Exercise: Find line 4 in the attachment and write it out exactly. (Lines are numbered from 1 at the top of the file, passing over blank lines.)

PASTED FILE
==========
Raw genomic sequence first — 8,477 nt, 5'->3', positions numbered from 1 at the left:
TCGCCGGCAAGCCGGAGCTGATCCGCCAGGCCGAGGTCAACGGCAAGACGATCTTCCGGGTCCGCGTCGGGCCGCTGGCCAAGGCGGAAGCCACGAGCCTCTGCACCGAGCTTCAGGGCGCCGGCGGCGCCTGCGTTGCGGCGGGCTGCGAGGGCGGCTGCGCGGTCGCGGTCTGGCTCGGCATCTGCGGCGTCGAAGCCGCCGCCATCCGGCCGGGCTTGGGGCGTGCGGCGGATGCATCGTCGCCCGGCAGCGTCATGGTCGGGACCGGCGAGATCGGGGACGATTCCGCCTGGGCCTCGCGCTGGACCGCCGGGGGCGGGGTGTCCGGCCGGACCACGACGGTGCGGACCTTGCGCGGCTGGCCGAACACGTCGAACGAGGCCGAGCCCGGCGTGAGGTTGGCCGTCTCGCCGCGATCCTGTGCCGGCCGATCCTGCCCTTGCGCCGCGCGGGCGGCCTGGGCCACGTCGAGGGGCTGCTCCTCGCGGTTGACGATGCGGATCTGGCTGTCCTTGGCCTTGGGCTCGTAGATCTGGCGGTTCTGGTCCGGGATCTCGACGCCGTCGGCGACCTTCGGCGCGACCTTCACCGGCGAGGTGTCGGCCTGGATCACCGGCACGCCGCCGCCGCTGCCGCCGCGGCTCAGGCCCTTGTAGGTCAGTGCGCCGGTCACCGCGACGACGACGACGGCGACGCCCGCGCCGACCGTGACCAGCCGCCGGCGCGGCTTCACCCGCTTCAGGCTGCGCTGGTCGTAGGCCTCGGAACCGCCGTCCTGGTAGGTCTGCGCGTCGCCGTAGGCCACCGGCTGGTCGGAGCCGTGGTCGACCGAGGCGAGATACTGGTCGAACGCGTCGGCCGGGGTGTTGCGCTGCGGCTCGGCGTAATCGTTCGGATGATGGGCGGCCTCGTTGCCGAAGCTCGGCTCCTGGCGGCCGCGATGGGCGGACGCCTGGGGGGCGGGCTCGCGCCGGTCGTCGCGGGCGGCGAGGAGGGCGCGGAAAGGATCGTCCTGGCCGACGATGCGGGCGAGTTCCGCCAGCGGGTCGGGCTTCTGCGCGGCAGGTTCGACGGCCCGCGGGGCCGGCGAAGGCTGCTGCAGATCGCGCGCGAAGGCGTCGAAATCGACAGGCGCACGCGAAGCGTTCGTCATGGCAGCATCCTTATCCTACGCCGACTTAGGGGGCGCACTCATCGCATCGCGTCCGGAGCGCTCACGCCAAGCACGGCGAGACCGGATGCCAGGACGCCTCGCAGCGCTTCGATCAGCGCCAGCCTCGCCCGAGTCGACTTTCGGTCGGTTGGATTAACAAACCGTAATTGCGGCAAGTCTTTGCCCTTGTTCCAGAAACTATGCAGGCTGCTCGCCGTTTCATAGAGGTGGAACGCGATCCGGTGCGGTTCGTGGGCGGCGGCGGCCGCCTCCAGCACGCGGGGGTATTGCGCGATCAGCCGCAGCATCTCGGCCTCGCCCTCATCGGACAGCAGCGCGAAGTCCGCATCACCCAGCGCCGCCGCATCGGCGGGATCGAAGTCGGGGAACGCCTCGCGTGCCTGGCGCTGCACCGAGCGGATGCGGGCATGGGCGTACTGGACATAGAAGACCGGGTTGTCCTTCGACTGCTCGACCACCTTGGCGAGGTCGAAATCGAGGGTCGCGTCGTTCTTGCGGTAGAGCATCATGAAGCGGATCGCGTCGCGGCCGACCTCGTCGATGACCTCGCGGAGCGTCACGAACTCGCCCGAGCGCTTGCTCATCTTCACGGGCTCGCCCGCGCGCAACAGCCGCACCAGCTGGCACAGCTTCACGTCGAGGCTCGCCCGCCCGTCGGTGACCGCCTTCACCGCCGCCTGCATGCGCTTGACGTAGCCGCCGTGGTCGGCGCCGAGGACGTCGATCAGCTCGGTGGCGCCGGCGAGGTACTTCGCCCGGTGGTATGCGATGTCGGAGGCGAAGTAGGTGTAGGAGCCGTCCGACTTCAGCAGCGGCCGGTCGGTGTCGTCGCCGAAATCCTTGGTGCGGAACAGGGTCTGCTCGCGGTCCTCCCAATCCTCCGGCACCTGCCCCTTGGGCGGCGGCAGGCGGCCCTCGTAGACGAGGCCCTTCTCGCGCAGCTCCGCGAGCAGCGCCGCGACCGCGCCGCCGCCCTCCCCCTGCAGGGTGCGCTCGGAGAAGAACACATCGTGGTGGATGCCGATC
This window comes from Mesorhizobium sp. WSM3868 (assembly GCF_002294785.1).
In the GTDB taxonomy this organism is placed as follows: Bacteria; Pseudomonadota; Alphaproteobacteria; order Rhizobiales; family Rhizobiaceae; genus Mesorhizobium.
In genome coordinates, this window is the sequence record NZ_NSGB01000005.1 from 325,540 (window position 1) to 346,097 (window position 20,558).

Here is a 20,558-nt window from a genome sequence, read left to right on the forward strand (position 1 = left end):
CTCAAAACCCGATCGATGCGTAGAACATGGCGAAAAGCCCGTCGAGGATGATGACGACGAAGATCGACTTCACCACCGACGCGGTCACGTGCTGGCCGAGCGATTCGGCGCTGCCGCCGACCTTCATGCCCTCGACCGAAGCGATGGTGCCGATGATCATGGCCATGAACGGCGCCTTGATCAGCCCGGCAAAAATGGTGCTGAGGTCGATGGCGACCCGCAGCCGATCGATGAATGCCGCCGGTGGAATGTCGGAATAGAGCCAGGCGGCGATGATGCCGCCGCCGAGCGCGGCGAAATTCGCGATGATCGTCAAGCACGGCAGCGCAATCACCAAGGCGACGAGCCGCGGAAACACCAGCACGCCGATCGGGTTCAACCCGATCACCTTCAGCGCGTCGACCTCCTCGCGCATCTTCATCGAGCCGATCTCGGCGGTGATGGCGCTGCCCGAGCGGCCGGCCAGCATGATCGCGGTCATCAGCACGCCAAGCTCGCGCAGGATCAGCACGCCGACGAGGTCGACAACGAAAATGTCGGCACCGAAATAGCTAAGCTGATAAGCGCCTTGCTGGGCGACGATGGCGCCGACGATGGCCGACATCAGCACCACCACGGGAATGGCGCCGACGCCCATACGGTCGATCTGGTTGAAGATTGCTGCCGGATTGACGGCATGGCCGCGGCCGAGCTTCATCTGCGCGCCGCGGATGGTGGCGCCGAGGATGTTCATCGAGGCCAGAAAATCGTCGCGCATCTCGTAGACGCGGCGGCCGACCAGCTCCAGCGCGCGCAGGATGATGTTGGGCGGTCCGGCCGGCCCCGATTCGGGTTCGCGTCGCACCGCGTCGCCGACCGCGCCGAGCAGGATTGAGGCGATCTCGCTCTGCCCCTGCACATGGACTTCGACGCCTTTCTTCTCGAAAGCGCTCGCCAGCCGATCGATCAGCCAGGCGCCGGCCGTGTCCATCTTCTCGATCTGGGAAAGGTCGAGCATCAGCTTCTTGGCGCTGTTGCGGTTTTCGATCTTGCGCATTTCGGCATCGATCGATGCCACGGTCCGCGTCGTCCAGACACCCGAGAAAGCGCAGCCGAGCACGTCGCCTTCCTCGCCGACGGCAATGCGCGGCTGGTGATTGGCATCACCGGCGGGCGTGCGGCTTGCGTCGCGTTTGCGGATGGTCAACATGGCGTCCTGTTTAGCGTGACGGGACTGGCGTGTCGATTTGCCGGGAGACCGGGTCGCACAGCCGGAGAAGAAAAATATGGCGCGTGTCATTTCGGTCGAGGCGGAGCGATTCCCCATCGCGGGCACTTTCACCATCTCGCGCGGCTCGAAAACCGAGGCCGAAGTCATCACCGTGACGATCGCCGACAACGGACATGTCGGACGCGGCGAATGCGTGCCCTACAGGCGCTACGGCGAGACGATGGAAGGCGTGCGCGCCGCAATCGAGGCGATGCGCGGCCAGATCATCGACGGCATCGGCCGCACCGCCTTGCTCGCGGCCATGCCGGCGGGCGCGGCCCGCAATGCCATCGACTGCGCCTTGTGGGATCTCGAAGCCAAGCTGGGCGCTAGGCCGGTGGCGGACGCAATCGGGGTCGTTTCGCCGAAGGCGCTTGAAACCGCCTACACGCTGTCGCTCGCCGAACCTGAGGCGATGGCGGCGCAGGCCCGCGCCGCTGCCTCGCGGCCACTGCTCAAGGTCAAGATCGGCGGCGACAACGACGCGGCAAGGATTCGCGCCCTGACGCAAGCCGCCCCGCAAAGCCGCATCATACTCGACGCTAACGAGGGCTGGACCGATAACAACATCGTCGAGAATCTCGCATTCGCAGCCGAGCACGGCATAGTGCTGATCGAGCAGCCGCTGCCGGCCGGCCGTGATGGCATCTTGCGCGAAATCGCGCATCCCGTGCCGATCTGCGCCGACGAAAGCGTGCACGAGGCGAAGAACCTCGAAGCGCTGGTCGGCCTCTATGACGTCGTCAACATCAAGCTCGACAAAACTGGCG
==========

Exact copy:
In the GTDB taxonomy this organism is placed as follows: Bacteria; Pseudomonadota; Alphaproteobacteria; order Rhizobiales; family Rhizobiaceae; genus Mesorhizobium.